By Chris Reed.

A year after being branded by a London newspaper as America’s most lethal police force, the Bakersfield Police Department and the Kern County Sheriff’s Office are now the subjects of civil rights investigations by the state Attorney General’s Office.

Attorney General Kamala Harris, in her final month on the job, announced the probes last week. She cited media coverage and complaints from community groups and individuals about “a pattern and practice of excessive force” in Kern County’s two largest law enforcement agencies.

A Bakersfield police officer’s recent fatal shooting of Francisco Serna, anunarmed 73-year-old with a history of dementia, may have been the last straw.

But the underpinning of the state probes is the unusually thorough and expansive investigation by the Guardian. Its five-part series in December 2015 included videos and links that offered extensive substantiations for its findings.

Kern County Sheriff Donny Youngblood said his agency will cooperate with the state probe. Newly appointed Bakersfield Police Chief Lyle Martin put out a statement making a similar promise.

Their agencies had previously been less forthcoming about possible problems, according to The Guardian.

Police killed more in Kern County than New York City

“In all, 13 people have been killed so far this year by law enforcement officers in Kern County, which has a population of just under 875,000,” the newspaper wrote in December 2015. “During the same period, nine people were killed by the NYPD across the five counties of New York City, where almost 10 times as many people live and about 23 times as many sworn law enforcement officers patrol.”

“One senior Bakersfield police officer has been involved in at least four deadly shootings in less than two years. Another officer separately shot dead three people within two months in 2010. Other law enforcement officers in Kern County have meanwhile been involved in deadly beatings of unarmed men, sex crimes against women and reckless car crashes resulting in criminal convictions.”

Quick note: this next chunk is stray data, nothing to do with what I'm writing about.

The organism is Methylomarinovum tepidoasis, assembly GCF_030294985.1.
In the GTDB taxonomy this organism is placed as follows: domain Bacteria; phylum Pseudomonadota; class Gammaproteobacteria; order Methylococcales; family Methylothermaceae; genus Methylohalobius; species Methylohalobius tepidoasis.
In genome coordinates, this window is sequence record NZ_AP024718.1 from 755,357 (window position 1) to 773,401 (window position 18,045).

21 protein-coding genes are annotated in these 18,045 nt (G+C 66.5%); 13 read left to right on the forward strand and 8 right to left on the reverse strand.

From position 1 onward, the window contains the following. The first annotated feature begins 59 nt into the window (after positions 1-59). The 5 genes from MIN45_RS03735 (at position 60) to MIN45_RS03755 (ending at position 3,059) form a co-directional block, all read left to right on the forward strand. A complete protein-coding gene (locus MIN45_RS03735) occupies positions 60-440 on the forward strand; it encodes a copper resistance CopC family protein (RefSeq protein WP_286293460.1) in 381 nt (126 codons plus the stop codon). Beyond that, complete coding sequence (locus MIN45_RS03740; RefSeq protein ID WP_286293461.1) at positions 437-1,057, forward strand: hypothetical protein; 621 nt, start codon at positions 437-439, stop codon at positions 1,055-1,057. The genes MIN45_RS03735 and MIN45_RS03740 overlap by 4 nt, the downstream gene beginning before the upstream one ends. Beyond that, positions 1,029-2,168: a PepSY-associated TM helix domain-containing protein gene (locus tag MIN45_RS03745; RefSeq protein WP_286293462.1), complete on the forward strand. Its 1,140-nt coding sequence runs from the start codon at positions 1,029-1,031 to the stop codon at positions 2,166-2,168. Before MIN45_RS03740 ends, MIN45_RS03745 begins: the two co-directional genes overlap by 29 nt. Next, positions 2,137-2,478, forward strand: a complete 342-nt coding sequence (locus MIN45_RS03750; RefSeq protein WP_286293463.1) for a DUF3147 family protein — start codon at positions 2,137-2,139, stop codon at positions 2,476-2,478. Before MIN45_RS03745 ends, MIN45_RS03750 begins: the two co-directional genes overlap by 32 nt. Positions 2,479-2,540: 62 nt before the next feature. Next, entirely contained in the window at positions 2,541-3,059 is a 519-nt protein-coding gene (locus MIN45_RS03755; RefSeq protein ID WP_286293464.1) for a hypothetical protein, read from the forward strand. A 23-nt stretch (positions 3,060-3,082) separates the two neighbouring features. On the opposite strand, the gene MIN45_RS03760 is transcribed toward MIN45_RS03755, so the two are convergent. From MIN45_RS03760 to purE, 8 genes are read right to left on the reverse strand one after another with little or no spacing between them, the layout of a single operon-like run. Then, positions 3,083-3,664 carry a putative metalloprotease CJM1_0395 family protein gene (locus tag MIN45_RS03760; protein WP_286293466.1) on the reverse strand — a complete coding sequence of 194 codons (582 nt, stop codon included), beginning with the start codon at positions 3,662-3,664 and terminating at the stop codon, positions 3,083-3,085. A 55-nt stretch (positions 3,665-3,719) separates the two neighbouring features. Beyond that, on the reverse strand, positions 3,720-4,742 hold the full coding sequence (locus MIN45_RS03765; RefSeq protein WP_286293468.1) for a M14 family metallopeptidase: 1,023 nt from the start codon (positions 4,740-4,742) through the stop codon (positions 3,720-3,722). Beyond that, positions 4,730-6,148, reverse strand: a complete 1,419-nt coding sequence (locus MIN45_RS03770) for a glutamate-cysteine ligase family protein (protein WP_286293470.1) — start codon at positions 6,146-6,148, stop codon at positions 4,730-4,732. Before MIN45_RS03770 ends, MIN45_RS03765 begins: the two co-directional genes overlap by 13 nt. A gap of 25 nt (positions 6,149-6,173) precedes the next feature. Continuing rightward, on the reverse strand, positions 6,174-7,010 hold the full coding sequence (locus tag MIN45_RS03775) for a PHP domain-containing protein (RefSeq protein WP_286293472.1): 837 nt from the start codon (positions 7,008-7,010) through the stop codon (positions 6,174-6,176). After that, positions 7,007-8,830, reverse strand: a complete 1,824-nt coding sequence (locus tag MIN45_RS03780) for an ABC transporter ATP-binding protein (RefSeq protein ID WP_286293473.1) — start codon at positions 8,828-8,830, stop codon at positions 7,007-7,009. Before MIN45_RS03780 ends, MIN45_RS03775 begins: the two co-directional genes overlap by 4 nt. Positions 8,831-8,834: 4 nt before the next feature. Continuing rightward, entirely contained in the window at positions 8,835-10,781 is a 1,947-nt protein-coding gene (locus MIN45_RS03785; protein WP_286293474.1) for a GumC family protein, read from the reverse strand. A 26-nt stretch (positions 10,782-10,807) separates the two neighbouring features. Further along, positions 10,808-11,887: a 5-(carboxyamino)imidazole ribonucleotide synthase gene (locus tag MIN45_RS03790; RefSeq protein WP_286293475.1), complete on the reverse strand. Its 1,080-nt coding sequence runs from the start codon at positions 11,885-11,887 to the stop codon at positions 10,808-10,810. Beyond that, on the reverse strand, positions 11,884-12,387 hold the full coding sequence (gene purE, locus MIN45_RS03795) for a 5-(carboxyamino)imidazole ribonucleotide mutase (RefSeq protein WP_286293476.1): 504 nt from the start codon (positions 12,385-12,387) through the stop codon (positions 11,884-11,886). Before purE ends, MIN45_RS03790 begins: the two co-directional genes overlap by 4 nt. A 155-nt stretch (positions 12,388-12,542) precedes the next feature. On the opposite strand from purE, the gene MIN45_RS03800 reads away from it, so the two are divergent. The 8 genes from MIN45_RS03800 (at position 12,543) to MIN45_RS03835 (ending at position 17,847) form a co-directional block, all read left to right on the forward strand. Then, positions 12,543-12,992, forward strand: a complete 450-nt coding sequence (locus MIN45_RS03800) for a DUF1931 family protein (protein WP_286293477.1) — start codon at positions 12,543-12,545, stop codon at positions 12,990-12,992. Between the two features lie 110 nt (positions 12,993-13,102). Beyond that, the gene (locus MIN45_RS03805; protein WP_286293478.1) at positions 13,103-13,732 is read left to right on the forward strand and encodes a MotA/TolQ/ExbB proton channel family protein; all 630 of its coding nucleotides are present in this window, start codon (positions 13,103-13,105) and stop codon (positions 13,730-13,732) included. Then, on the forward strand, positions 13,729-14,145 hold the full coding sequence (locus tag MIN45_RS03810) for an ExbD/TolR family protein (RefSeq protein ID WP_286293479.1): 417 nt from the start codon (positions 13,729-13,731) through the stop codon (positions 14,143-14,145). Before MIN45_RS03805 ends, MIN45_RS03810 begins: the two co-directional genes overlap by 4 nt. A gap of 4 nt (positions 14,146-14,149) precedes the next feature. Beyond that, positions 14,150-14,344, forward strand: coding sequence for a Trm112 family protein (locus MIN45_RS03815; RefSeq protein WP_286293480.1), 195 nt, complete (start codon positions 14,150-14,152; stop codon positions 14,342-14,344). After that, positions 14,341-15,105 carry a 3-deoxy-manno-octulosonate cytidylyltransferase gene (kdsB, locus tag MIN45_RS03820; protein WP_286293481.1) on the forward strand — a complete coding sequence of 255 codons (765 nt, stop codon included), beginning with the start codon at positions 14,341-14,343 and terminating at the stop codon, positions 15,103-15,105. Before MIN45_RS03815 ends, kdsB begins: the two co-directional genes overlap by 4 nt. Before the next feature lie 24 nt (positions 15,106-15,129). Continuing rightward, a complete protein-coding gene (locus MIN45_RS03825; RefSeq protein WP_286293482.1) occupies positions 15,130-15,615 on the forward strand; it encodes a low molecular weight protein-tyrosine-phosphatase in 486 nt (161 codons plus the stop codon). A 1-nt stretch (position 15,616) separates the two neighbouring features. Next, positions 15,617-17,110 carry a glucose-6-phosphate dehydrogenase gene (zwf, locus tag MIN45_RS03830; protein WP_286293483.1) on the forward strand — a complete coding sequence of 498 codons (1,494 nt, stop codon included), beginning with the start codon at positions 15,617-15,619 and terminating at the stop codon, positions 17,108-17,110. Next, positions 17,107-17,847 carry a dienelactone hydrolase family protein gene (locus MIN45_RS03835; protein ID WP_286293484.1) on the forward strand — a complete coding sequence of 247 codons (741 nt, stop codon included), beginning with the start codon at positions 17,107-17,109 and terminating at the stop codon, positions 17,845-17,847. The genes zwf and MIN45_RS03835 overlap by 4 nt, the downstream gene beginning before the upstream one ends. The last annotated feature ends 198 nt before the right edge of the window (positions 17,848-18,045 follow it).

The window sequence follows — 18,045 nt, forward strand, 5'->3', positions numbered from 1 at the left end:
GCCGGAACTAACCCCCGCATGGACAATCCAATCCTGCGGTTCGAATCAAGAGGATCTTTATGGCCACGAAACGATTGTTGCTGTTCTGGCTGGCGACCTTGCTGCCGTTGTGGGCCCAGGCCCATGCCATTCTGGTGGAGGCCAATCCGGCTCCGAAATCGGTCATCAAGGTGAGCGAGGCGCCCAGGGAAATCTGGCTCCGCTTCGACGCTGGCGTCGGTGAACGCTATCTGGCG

The second part of the Guardian series framed the frequent police killings as the predictable result of a police culture in which few if any officers were held accountable for unprofessional behavior and in which citizens who challenged police conduct could pay a heavy price.

Kern County sheriff’s deputies had a confrontation with a 55-year-old man named Scotty Byrket in which “they broke his ribs, fractured his spine and stained his body with bruises,” then decided they had insufficient cause to arrest him. But after Byrket told a reporter about his mistreatment, deputies revived the case. “Byrket was arrested and charged with resisting arrest. He was convicted and sentenced to four months in jail,” the Guardrian reported. “Then, after he was released, he was arrested again and charged with resisting arrest when deputies had first arrested him for resisting arrest.”

The Guardian also noted 10 unarmed men had been killed by Kern County sheriff’s deputies since 2005 after allegedly resisting arrest. None of the deputies in the killings faced sanctions. None of the killings were reported to the FBI and three were not reported to the state, as is legally required. Three were also not disclosed to the Guardian after it made a public records request to Kern County.

Kern County’s coroner found nothing untoward in the 10 men’s deaths. Unusually, however, the coroner is Donny Youngblood, who is also the sheriff — creating a conflict of interest and meaning there are fewer checks and balances on law enforcement behavior.

The Guardian series was an outgrowth of the London newspaper’s attempts to chronicle every police killing in the United States in 2015. Because of frequent links on the traffic-generating Drudge Report, the Guardian has a following in the U.S. and a financial motive to report on U.S. events. U.S. gun violence is closely followed by many British readers.

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Originally posted at Cal Watchdog.